How to Deal With Cryptocurrencies in Your Estate Planning

So, how do you deal with cryptocurrency in your estate?

How to Deal With Cryptocurrencies in Your Estate Planning

by Kezia Talbot, Legal Adviser, BDO Wealth Advisers

With the rise in popularity of cryptocurrencies, and more particularly, Bitcoin, the question which isn’t immediately thought of by investors is: how do cryptocurrencies fit into your estate plan and have you accounted for them?

Whilst the Reserve Bank, in its Position Paper on cryptocurrencies, has determined that cryptocurrencies are not legal tender, this does not mean that the cryptocurrency which you own is not deemed to be an asset in your estate for all other purposes. Cryptocurrencies are, however, subject to the normal principles of income and capital gains tax, depending on the taxpayer’s intentions. Therefore, they will be treated as an asset in your estate for both executor’s fees and estate duty purposes, if your executor is even aware of the cryptocurrency which you own.

It would be tragic if, for instance, your entire estate comprised the ownership of several bitcoins, but your financial planner or attorney was not aware of this when assisting you with your estate planning and the drafting of your Will, and later on, when administering your estate, as this would result in your heirs receiving little to no inheritance, whilst your estate could be worth several hundreds of thousands of Rand.

Bearing in mind the anonymous nature of cryptocurrencies and the manner in which you hold ownership of the cryptocurrency, it would be virtually impossible for your executor to trace your holdings and properly account for them if they have not been brought to his or her attention. Furthermore, by not including your cryptocurrency in your estate plan, it will be likely that the liquidity calculations performed during estate planning will be inaccurate, thereby impacting on the estate administration process.

As the value of cryptocurrency, by its very nature, is volatile and not generally affected by the same events which affect traditional currencies, it will be difficult to calculate precisely what the effect on your estate will be, from a tax point of view. But this value should be assessed each time you meet with your financial planner, to determine the impact at that point.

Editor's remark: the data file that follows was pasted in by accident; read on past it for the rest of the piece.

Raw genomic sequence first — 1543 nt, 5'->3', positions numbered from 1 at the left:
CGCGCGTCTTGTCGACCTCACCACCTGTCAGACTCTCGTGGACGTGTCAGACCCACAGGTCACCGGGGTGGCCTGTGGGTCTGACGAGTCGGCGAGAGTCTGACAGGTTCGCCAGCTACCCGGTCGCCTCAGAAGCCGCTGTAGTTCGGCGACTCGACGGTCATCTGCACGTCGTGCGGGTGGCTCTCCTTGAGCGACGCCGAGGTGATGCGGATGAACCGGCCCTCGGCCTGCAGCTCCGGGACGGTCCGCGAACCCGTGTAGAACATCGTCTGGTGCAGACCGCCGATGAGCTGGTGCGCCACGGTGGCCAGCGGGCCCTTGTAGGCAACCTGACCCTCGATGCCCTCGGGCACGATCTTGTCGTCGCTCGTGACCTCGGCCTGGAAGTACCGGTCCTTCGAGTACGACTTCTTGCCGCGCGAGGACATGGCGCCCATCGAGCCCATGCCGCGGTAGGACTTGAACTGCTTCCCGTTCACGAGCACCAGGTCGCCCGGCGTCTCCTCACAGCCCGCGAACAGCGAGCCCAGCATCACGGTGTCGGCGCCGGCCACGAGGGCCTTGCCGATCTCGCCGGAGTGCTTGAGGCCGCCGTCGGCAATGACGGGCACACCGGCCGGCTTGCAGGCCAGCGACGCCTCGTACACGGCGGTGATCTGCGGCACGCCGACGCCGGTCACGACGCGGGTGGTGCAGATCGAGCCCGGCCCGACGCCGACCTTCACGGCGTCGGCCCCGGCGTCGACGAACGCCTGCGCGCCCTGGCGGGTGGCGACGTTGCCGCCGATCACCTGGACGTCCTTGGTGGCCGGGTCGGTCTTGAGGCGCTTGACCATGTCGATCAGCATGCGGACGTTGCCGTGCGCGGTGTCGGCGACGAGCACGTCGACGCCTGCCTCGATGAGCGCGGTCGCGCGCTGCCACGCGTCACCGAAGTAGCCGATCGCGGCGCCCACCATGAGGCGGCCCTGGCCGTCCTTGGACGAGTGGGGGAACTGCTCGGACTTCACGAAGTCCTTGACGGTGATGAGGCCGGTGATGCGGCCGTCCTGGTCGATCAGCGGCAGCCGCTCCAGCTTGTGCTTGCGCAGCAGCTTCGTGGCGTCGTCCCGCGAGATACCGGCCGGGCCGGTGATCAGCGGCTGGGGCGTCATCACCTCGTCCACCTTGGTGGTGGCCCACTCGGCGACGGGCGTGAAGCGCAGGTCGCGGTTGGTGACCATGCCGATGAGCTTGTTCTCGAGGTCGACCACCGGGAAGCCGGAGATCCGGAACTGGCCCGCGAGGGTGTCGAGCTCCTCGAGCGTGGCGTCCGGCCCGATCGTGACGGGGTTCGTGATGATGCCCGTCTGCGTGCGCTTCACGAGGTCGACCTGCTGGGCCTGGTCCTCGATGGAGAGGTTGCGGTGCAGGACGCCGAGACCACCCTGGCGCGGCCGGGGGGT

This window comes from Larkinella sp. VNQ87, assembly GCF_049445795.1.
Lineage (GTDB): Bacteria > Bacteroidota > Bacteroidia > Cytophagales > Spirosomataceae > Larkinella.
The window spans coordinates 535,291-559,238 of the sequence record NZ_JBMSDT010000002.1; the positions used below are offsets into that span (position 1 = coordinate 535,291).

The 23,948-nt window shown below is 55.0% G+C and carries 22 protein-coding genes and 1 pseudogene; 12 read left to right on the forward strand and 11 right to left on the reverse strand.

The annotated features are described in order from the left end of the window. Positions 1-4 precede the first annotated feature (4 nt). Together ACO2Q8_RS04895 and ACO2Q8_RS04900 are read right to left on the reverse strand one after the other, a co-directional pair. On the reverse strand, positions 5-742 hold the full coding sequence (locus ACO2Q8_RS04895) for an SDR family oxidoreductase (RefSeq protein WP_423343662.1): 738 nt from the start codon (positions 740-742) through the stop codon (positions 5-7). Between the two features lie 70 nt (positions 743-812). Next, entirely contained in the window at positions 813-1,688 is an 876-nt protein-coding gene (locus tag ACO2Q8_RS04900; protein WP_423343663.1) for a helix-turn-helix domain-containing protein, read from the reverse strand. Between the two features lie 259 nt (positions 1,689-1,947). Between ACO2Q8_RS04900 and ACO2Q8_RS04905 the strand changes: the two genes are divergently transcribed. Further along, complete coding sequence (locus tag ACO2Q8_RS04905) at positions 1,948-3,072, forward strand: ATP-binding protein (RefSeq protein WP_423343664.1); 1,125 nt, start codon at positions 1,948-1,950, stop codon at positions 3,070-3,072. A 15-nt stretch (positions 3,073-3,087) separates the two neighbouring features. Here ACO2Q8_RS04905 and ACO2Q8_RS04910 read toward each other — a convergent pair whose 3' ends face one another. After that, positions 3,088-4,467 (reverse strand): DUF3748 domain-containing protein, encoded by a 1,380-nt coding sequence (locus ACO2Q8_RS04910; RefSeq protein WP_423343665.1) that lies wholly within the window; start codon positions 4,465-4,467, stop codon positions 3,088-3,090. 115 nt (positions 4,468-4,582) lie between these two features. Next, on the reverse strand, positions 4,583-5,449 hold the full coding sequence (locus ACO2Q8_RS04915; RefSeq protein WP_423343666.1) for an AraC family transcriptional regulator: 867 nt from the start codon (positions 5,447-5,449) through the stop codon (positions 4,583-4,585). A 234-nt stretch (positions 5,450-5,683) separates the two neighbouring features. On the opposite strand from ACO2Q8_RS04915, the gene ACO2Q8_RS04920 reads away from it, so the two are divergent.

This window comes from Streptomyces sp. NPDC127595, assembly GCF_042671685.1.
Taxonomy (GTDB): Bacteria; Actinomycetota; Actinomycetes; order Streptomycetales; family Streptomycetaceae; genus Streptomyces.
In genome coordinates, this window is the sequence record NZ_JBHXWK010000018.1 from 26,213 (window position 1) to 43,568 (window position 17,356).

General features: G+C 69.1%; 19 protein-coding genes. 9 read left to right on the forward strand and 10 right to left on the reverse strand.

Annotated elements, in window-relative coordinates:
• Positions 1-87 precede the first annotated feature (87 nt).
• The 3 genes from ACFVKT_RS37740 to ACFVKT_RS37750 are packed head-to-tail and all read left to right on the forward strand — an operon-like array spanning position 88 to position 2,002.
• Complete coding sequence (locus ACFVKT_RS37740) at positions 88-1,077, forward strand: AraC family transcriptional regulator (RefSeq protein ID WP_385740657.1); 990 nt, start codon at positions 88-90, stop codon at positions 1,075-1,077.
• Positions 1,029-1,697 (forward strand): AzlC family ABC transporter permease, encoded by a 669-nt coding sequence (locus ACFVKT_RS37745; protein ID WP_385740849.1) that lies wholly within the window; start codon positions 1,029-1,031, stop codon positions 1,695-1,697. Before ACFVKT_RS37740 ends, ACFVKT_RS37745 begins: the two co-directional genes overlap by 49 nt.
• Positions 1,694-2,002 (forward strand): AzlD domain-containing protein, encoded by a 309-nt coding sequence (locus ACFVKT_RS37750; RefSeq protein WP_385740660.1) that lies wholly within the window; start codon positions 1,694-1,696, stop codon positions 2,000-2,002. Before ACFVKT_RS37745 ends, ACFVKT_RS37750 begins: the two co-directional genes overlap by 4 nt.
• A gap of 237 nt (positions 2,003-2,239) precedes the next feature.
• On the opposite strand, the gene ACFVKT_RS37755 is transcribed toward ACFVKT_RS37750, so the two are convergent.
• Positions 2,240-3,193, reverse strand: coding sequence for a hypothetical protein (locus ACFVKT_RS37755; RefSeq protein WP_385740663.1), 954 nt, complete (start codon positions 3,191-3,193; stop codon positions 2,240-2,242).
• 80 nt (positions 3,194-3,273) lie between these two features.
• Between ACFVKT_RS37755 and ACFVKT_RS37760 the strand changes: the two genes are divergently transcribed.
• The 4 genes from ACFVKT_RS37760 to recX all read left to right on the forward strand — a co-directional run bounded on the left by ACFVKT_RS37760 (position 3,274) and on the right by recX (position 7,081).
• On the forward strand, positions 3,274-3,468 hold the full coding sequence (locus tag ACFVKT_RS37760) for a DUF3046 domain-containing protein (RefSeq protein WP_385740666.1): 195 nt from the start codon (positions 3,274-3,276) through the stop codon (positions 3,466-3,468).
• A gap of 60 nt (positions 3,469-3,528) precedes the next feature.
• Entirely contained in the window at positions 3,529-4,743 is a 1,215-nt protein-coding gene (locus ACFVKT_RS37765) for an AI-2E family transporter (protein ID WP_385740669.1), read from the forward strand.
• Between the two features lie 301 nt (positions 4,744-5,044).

So, how do you deal with cryptocurrency in your estate?

In order to understand this, it is necessary to go back to basics and understand how cryptocurrency transactions, and in this case, bitcoin transactions, work:

Satoshi Nakamoto, the creator/s of bitcoin, defines bitcoin as “a chain of digital signatures. Each owner transfers to the next by digitally signing a hash of the previous transaction and the public key of the next owner and adding these to the end of the coin. A payee can verify the signatures to verify the chain of ownership.”

Unlike traditional currencies, bitcoins do not exist in a physical form. Most bitcoin owners have bitcoin wallets, which reflect the value of your bitcoins.  In reality, however, the wallet contains the keys to your bitcoins.

As the keys are crucial for transferring ownership or spending your bitcoin, it is the keys which need to be protected and practically dealt with by your executor.

If a key is lost or no longer accessible, then, in essence, you will have lost your bitcoin.

The challenge, therefore, is to make your executor aware of your ownership of bitcoin and to ensure that he or she has access to the keys.

Without delving into the technical aspects of this discussion, a few options would be to: make a backup copy of your wallet and store same on an external hard drive, which your executor will know how to access, or ensure that you have transcribed the access details for the wallet in a separate document, addressed to your executor. Both the backup and/or the document setting out your access details for your wallet will need to be stored in a secure place, only identified to your spouse, executor or other trusted person, as these details are tantamount to your internet banking login details.

Lastly, it may be necessary to review your current Will or have a new Will drafted, in order to ensure that you have nominated an executor who would be comfortable dealing with these types of assets, and to ensure that your wishes regarding these and other assets, are correctly reflected.

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